The next Xbox may feature game streaming. Now before you assume a true Netflix-style experience with every single element of a game delivered to you via the Internet on the Xbox One successor, that’s far from the case. According to industry insider Brad Sams, Microsoft is exploring options that allow it to integrate game streaming into the next Xbox. Though keep in mind that there are way too many factors to consider before opting for a fully-fledged streaming approach. For those of us around during the Xbox One’s launch, this is reminiscent to the company’s “power of the cloud” approach that backfired following significant community outrage.
“While we might think of game streaming as meaning that the entire game is streamed in real-time from a cloud server, there are more realistic possibilities in the near-term while the latency challenge is overcome. For example, imagine a game where the environment is dynamically updated from the cloud as you explore the map so that it becomes never-ending or have a city that is updated dynamically with local weather and traffic so that you can experience traffic jams in the virtual world as they occur in real life…exciting,” Sams’ post reads.
“But, these are the scenarios that are being explored as it will be unlikely that a switch is flipped to a fully-streaming service as there are still too many variables still in place and the ability for local gaming still needs to be a viable option for the long-term.”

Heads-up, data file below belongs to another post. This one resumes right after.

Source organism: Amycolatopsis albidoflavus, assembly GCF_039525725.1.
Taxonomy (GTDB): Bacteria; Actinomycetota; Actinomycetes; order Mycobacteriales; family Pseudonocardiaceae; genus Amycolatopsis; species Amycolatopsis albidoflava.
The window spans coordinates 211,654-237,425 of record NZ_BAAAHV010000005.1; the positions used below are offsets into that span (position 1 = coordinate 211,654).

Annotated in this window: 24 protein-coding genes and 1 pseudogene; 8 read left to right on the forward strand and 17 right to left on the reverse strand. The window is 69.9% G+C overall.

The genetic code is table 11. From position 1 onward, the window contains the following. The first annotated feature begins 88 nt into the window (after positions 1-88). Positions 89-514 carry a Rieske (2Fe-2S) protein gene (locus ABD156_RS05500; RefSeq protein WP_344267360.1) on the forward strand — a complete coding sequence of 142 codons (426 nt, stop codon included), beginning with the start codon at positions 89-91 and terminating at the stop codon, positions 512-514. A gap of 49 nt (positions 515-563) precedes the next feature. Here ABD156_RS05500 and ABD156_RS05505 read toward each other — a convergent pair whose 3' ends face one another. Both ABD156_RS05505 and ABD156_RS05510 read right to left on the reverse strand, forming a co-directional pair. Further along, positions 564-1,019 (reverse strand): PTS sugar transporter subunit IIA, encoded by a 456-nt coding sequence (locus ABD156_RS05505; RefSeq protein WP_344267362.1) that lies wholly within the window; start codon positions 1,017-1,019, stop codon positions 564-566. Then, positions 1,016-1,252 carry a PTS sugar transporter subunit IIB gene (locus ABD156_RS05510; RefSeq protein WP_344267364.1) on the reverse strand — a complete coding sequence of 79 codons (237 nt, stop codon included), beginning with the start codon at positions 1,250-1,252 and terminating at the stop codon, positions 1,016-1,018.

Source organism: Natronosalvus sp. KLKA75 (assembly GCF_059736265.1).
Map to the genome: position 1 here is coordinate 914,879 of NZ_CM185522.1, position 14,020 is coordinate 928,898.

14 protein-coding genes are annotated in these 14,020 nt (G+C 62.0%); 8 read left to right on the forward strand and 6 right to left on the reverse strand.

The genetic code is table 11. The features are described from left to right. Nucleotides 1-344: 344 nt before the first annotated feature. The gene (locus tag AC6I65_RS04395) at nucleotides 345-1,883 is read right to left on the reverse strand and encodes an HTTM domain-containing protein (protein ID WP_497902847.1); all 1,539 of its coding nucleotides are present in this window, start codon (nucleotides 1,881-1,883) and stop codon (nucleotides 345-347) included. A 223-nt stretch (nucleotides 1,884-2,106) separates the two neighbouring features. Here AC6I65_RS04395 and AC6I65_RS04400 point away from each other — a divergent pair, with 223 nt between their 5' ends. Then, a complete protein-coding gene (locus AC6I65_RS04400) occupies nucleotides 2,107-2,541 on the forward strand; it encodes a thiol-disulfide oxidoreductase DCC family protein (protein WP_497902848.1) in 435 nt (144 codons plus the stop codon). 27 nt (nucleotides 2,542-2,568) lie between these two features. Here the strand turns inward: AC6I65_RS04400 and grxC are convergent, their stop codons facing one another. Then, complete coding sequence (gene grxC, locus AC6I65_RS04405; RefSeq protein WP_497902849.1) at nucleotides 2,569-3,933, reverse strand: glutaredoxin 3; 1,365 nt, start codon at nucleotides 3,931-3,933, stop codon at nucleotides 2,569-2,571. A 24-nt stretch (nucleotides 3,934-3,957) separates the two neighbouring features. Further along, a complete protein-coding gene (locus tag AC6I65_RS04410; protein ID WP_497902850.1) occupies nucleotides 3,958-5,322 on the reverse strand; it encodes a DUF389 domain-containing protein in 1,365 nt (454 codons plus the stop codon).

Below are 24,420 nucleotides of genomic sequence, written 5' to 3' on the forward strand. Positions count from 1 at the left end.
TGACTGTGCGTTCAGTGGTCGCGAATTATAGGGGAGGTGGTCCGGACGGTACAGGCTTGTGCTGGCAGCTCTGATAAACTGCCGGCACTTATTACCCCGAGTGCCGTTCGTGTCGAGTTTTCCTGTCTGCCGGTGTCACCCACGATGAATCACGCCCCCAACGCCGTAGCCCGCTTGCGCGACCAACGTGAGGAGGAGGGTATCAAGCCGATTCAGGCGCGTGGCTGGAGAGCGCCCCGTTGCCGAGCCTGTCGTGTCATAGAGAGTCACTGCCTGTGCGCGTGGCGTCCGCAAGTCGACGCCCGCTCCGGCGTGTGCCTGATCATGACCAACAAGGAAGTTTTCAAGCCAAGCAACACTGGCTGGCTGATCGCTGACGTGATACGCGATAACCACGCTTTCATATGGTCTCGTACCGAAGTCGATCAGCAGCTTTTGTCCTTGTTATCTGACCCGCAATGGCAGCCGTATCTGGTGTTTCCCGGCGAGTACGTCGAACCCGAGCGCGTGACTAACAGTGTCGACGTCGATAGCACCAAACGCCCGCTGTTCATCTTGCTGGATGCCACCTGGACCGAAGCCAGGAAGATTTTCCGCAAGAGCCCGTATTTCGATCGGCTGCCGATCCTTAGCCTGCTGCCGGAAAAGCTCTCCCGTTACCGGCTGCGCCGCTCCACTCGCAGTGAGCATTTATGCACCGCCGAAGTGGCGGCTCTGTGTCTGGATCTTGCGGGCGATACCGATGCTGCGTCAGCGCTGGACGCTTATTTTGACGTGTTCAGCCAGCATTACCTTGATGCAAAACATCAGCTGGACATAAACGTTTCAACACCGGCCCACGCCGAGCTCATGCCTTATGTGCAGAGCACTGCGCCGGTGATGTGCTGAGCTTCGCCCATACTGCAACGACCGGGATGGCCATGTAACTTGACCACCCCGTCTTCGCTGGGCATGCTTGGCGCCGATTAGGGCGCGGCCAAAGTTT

In addition to this, Sams claims that Microsoft is in no rush to launch its next Xbox, being fully aware that the Xbox One X is significantly more powerful than the PS4 Pro. It will be “be backward and forwards compatible, much like the Xbox One X” he states.
Last week it surfaced that Microsoft is staffing up for its true Xbox One successor. What’s more is, a job listing on the company’s website spotted by members of popular gaming forum ResetEra suggests that the next Xbox may use GDDR6 memory versus GDDR5 on the Xbox One X. Microsoft is looking for a senior engineer to head up its DRAM solutions for Xbox hardware specifically citing “GDDR6 and future DRAM technologies”. It’s an interesting turn of events considering that at one point of time, Microsoft wanted your Xbox One to be a gaming PC, implying the end of Xbox as a closed console hardware platform and a more open approach to development. Evidently the Xbox One X’s success has changed this.
With the PS5 in the works at Sony and Nintendo inevitably planning for an iteration to the Nintendo Switch, it’s heartening to see Microsoft continuing to build on the momentum we’ve seen with the Xbox One of late. Hopefully the company won’t forget to make exclusive games for the next Xbox.